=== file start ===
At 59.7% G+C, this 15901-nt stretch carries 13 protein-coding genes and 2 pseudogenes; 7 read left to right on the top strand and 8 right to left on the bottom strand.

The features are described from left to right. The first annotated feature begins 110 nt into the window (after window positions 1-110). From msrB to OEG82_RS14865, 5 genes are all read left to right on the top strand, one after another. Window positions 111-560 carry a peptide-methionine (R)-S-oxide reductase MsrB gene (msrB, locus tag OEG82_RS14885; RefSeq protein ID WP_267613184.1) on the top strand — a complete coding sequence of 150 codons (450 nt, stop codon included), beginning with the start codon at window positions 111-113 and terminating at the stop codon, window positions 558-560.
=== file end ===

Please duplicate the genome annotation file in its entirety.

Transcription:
At 59.7% G+C, this 15901-nt stretch carries 13 protein-coding genes and 2 pseudogenes; 7 read left to right on the top strand and 8 right to left on the bottom strand.

The features are described from left to right. The first annotated feature begins 110 nt into the window (after window positions 1-110). From msrB to OEG82_RS14865, 5 genes are all read left to right on the top strand, one after another. Window positions 111-560 carry a peptide-methionine (R)-S-oxide reductase MsrB gene (msrB, locus tag OEG82_RS14885; RefSeq protein ID WP_267613184.1) on the top strand — a complete coding sequence of 150 codons (450 nt, stop codon included), beginning with the start codon at window positions 111-113 and terminating at the stop codon, window positions 558-560.